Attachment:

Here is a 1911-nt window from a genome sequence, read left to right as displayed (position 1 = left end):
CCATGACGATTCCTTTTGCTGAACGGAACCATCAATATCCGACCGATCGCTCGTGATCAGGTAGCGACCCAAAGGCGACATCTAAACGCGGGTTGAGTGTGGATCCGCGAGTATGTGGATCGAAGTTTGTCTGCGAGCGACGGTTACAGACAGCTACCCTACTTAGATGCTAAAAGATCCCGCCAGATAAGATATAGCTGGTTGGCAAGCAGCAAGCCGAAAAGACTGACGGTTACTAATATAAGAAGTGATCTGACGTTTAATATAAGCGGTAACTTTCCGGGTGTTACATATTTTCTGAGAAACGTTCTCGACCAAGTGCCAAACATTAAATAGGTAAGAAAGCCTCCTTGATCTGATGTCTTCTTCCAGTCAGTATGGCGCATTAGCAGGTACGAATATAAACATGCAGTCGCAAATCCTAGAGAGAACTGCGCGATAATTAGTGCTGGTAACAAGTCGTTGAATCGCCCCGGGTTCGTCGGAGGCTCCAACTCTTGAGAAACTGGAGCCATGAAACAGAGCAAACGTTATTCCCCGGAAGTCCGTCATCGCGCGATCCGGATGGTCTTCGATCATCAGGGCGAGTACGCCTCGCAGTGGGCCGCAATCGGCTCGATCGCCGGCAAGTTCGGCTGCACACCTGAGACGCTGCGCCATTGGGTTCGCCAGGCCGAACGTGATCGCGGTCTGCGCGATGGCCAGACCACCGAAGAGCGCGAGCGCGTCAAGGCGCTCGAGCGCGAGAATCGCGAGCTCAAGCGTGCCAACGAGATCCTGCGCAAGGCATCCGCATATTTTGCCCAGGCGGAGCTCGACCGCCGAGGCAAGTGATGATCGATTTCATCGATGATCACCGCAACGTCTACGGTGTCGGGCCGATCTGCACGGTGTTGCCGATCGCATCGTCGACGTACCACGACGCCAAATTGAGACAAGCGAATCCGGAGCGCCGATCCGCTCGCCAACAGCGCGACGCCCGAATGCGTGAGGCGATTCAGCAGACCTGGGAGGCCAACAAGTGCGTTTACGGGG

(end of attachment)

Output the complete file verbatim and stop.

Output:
Here is a 1911-nt window from a genome sequence, read left to right as displayed (position 1 = left end):
CCATGACGATTCCTTTTGCTGAACGGAACCATCAATATCCGACCGATCGCTCGTGATCAGGTAGCGACCCAAAGGCGACATCTAAACGCGGGTTGAGTGTGGATCCGCGAGTATGTGGATCGAAGTTTGTCTGCGAGCGACGGTTACAGACAGCTACCCTACTTAGATGCTAAAAGATCCCGCCAGATAAGATATAGCTGGTTGGCAAGCAGCAAGCCGAAAAGACTGACGGTTACTAATATAAGAAGTGATCTGACGTTTAATATAAGCGGTAACTTTCCGGGTGTTACATATTTTCTGAGAAACGTTCTCGACCAAGTGCCAAACATTAAATAGGTAAGAAAGCCTCCTTGATCTGATGTCTTCTTCCAGTCAGTATGGCGCATTAGCAGGTACGAATATAAACATGCAGTCGCAAATCCTAGAGAGAACTGCGCGATAATTAGTGCTGGTAACAAGTCGTTGAATCGCCCCGGGTTCGTCGGAGGCTCCAACTCTTGAGAAACTGGAGCCATGAAACAGAGCAAACGTTATTCCCCGGAAGTCCGTCATCGCGCGATCCGGATGGTCTTCGATCATCAGGGCGAGTACGCCTCGCAGTGGGCCGCAATCGGCTCGATCGCCGGCAAGTTCGGCTGCACACCTGAGACGCTGCGCCATTGGGTTCGCCAGGCCGAACGTGATCGCGGTCTGCGCGATGGCCAGACCACCGAAGAGCGCGAGCGCGTCAAGGCGCTCGAGCGCGAGAATCGCGAGCTCAAGCGTGCCAACGAGATCCTGCGCAAGGCATCCGCATATTTTGCCCAGGCGGAGCTCGACCGCCGAGGCAAGTGATGATCGATTTCATCGATGATCACCGCAACGTCTACGGTGTCGGGCCGATCTGCACGGTGTTGCCGATCGCATCGTCGACGTACCACGACGCCAAATTGAGACAAGCGAATCCGGAGCGCCGATCCGCTCGCCAACAGCGCGACGCCCGAATGCGTGAGGCGATTCAGCAGACCTGGGAGGCCAACAAGTGCGTTTACGGGG